Olympics Remind Us That Sports Build Bridges Where Governments Can't
The United States and Iran met today at the Tokyo Olympics to play basketball. The elephant in the room—decades of geopolitical saber-rattling and proxy violence—was nowhere to be seen. The Americans clapped as the Iranian national anthem played. The Iranians applauded "The Star-Spangled Banner." Handshakes and niceties were exchanged before and after the game.
It was a match between opponents, not enemies. Historical relations between the U.S. and Iran might make that goodwill seem staggering—but today's game perfectly highlights the difference in how governments interact and how normal people do.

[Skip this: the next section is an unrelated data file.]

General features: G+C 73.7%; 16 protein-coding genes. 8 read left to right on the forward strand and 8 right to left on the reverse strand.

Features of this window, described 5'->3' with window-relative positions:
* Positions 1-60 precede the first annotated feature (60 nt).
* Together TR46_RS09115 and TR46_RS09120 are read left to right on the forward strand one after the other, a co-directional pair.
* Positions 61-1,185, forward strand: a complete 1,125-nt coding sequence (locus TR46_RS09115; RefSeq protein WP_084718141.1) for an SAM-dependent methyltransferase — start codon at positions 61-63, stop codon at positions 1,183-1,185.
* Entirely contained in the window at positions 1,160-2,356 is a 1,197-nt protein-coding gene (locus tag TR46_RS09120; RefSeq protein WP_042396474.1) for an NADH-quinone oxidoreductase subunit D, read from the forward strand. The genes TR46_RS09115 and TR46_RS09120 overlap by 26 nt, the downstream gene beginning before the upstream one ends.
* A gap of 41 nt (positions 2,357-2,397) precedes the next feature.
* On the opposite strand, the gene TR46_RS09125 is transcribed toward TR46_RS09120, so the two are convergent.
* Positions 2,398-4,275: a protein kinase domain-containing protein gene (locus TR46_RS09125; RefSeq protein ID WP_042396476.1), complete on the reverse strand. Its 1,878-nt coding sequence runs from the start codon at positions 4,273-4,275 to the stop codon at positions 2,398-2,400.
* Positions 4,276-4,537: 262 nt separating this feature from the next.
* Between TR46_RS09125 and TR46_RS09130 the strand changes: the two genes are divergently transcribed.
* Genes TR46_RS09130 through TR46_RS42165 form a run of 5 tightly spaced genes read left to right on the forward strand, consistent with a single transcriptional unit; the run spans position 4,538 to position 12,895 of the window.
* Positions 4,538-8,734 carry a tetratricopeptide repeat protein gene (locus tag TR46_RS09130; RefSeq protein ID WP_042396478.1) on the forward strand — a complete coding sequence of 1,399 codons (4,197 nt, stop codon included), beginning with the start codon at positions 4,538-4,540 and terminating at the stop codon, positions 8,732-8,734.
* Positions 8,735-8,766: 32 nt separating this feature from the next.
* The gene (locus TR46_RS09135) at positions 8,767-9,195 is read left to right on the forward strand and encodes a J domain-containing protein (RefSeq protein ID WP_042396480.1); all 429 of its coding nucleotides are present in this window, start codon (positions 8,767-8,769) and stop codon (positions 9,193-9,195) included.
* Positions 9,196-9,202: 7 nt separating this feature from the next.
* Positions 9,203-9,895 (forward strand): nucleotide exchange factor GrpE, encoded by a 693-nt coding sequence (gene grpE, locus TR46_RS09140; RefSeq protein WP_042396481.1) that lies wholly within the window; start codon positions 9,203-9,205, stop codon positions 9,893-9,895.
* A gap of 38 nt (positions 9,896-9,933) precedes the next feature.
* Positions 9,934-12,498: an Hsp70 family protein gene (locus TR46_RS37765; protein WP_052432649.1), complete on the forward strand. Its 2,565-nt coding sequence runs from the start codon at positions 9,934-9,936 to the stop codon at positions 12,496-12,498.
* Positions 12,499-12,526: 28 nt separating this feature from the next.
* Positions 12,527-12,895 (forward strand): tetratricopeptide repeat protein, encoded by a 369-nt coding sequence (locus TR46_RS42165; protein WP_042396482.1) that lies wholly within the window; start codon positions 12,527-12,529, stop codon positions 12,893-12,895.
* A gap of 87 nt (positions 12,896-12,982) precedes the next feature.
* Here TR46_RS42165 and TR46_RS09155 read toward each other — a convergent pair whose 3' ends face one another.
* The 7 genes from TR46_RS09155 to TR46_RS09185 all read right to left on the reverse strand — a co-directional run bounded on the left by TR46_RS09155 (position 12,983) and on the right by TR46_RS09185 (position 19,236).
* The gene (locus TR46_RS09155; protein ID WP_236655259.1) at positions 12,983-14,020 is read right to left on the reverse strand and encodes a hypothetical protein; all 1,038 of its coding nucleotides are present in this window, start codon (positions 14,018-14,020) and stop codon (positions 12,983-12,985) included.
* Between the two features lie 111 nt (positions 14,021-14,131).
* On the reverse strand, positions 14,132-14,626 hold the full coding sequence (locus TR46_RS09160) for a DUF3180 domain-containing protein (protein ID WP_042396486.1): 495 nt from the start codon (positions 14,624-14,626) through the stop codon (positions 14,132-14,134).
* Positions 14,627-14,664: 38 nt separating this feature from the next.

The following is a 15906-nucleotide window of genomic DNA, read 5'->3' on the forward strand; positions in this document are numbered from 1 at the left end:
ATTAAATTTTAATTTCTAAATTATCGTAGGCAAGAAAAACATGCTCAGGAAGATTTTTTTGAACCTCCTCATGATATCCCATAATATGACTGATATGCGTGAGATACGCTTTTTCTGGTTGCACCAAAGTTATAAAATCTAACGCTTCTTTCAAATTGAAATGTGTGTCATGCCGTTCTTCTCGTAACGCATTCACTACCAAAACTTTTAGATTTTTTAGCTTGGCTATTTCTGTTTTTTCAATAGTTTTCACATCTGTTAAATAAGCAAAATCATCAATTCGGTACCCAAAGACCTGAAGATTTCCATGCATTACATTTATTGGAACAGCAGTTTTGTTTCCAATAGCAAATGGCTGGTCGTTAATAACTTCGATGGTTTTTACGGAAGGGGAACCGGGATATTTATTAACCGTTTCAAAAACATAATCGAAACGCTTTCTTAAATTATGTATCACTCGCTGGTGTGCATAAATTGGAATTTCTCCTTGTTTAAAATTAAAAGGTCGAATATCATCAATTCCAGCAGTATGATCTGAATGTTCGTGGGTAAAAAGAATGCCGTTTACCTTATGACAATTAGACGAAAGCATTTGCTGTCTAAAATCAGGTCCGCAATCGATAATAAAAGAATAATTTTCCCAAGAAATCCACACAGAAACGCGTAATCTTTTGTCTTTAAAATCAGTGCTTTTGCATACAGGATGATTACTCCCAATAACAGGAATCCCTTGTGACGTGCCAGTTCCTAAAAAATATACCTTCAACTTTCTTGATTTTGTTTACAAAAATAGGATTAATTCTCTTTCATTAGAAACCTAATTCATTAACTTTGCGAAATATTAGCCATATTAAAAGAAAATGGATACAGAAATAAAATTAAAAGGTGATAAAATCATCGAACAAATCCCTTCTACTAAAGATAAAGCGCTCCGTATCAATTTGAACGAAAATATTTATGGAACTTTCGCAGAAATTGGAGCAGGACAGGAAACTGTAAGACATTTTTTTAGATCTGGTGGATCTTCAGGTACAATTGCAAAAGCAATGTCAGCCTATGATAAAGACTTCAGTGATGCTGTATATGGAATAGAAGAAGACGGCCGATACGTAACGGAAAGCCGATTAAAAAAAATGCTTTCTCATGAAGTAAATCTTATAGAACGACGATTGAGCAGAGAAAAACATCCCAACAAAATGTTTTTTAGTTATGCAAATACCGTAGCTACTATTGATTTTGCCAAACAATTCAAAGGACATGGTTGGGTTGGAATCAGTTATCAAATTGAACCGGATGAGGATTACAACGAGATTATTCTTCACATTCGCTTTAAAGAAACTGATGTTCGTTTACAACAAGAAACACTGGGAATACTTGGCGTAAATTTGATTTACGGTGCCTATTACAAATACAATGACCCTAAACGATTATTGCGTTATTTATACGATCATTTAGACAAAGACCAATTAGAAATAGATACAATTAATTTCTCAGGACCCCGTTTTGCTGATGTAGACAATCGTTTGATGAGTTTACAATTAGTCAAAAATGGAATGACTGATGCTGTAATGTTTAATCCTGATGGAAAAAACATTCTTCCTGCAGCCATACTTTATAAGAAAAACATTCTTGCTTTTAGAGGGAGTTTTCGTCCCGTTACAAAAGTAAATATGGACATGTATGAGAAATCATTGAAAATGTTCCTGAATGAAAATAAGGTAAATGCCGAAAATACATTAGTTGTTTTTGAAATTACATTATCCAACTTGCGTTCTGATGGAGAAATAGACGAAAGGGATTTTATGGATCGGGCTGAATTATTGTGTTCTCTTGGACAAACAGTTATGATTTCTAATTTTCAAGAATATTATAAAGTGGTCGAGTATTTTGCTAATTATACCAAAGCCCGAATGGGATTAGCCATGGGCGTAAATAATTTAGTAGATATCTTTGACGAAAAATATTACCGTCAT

The story of U.S.-Iran hostility features one debacle after another. There was the 1953 Operation Ajax, in which the U.S. overthrew Iran's democratically elected Prime Minister Mohammad Mosaddegh; then, the 1979 Iranian hostage crisis and attack on the U.S. Embassy in Tehran. The two countries officially cut diplomatic ties in April 1980. President George W. Bush dubbed Iran part of the "Axis of Evil" in 2002; the U.S. has long been the "Great Satan" to Iran. Recent years have been filled with attacks, threats, and vitriol.